Nick Houser

Chief Content Director - Digital Media

Nick Houser leads the digital media team and oversees all things digital, including wosu.org, columbusneighborhoods.org, digital content, the WOSU Public Media Mobile App, social media, enewsletters, podcasts and on-demand video.

Nick has extensive experience in the journalism, digital and communications fields. He came from Ohio State’s Fisher College of Business where he served as web content manager and before that he was the college’s public relations coordinator.

Prior to joining Ohio State, he was an Associated Press Society of Ohio award-winning journalist at the Xenia Daily Gazette, The Chronicle-Telegram in Elyria and the Delaware Gazette. Nick holds a Bachelor Degree in Journalism from The Ohio State University.

Ways to Connect

Join us for an Independence Day celebration on Classical 101 for Fourth of July music. Listen to American music and selections inspired by our nation's birthday. Symphony at 7 with John Rittmeyer will be all-American with Star-Spangled Symphony, American Suite and Song of the Liberty Bell. Get the perfect accompaniment to the fireworks on your radio, computer or the WOSU mobile app. Have a happy and safe holiday!

Join WOSU Public Media, Classical 101 and ProMusica Chamber Orchestra for a day of musical activities, crafts and a free performance open to the Columbus community. Youth and Family takes place Saturday, May 10 from 12:30-4 p.m at WOSU@COSI. A concert with ProMusica Chamber Orchestra and local youth will take place at 3 p.m. Also, come say hi to your favorite Classical 101 hosts. Join us for this great event.

PROGRAM: Kronos Quartet & Superhuman Happiness: Suite from How to Survive a Plague (world premiere) Kronos Quartet, Abena Koomson & Sahr Ngaujah: Fela Kuti, "Sorrow, Tears and Blood"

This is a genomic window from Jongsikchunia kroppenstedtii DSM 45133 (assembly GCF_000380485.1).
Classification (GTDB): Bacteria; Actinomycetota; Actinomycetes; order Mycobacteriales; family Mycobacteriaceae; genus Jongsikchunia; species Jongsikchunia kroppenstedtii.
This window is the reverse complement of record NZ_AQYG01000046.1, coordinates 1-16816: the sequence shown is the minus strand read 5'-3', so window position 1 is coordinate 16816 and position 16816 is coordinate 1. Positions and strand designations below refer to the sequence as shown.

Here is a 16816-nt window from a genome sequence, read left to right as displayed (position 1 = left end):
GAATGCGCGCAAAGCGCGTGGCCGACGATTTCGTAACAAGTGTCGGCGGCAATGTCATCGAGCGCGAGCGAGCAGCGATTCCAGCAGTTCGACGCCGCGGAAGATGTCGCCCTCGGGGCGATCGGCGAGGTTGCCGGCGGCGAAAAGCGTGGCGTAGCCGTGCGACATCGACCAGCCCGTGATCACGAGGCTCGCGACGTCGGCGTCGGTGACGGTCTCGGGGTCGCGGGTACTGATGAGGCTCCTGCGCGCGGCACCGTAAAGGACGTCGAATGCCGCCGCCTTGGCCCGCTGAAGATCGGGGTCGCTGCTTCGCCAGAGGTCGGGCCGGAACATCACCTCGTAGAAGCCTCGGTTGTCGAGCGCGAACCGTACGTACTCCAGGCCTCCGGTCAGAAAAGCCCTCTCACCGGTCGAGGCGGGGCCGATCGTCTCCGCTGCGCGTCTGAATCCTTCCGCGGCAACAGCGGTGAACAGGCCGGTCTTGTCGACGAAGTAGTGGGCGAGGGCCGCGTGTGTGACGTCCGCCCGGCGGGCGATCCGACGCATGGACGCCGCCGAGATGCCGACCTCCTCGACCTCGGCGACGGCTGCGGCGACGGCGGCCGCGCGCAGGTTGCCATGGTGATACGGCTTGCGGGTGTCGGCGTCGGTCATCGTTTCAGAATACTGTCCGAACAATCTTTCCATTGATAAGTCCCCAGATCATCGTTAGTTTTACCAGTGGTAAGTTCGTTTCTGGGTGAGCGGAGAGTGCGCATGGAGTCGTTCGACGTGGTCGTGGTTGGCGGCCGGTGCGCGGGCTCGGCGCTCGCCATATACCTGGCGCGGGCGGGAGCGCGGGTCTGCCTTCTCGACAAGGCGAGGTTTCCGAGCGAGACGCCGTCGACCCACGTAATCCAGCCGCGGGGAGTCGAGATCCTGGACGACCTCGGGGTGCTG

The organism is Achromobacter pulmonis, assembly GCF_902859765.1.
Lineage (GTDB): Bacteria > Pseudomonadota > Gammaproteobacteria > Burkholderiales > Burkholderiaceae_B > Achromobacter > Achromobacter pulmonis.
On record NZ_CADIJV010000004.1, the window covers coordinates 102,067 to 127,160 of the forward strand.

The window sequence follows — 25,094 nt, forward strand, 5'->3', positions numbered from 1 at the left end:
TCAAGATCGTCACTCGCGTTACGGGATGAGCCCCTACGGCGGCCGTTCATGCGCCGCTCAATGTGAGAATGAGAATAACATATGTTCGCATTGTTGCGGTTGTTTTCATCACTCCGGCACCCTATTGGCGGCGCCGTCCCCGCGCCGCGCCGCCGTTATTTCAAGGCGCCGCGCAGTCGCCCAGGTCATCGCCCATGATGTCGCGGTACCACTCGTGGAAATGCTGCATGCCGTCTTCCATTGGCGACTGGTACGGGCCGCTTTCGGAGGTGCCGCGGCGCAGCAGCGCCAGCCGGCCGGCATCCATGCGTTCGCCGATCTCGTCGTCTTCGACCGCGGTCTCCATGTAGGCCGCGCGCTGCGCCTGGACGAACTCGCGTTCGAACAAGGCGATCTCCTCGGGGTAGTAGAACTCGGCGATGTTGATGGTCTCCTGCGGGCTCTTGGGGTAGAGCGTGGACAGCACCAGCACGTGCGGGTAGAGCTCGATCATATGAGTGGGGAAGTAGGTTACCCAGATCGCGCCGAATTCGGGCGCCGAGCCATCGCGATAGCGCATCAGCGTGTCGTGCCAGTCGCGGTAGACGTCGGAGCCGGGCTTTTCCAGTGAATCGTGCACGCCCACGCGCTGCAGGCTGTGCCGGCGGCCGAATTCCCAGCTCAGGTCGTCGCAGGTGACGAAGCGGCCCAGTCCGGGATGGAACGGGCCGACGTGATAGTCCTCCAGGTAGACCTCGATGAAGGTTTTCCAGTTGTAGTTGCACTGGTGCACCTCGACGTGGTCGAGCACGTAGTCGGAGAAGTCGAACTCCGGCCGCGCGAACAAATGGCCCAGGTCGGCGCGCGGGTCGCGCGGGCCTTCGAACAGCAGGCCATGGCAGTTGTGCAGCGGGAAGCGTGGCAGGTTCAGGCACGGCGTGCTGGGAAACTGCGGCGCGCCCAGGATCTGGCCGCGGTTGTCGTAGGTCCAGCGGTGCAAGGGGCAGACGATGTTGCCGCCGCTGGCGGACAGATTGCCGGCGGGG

Time For Three: Tiny Desk Concert

May 5, 2014

Pigeonholing the classically trained string trio Time for Three isn't easy, but that's also a blessing. The musicians — violinists Zachary De Pue and Nick Kendall with double bassist Ranaan Meyer — say they love a kaleidoscopic spectrum of music. "If we like it, we play it" is their motto.

Not unlike childbirth, the odyssey of fits and starts that preceded the completion of Walt Disney Concert Hall in Los Angeles hurt like hell at the time. But today, 10 years later, Angelenos marvel on a daily basis at architect Frank Gehry's dazzling offspring: the incandescent beauty of its billowing metallic sails, especially at dusk, in L.A.'s famed purple-pink fading light; its iconic status as an architectural symbol of the city and its warm and vibrant acoustics.

When Daniel Hope was a boy, the only thing he loved as much as his violin was his telescope. Gazing into the night sky, he pondered the vastness of space. Now a grown man, Hope still has a penchant for wonder and discovery — especially when it comes to music.

These days, Lawrence Brownlee spends most of his time on the stages of the world's great opera houses. That's where you'll find him singing Rossini and Donizetti. His supple, strong, high-flying voice can negotiate the tightest hairpin turns with grace and elegance; that, and his ability to command the stage as an actor, has won Brownlee the praise of critics worldwide. But as much as he excels at opera, there's a special place in Brownlee's heart for African-American spirituals.

Last March, when the San Francisco Symphony was slated for an East Coast tour, including a stop at Carnegie Hall, the musicians went on strike. Fortunately, the labor dispute was settled in 18 days — a blink of an eye compared to the recent drawn-out disruptions in Minnesota and Detroit. Still, it left New Yorkers hungry for the San Francisco Symphony's brand of tonal luminescence and programming bravado, nurtured by forward-thinking conductor Michael Tilson Thomas.

Composer Benjamin Britten, whose 100th birth anniversary falls on Nov. 22nd, is so deeply associated with his native England that he's on a new 50-pence coin issued by the Royal Mint.

Kronos Quartet: Tiny Desk Concert

May 5, 2014

Sunny Yang joined Kronos Quartet in June 2013. Now, just five months later, the cellist she says she's learned quite a few new works — not just a handful, but about 70 pieces. That degree of dedication to contemporary composers, coupled with an insane concert schedule, has propelled Kronos Quartet forward over the past four decades.

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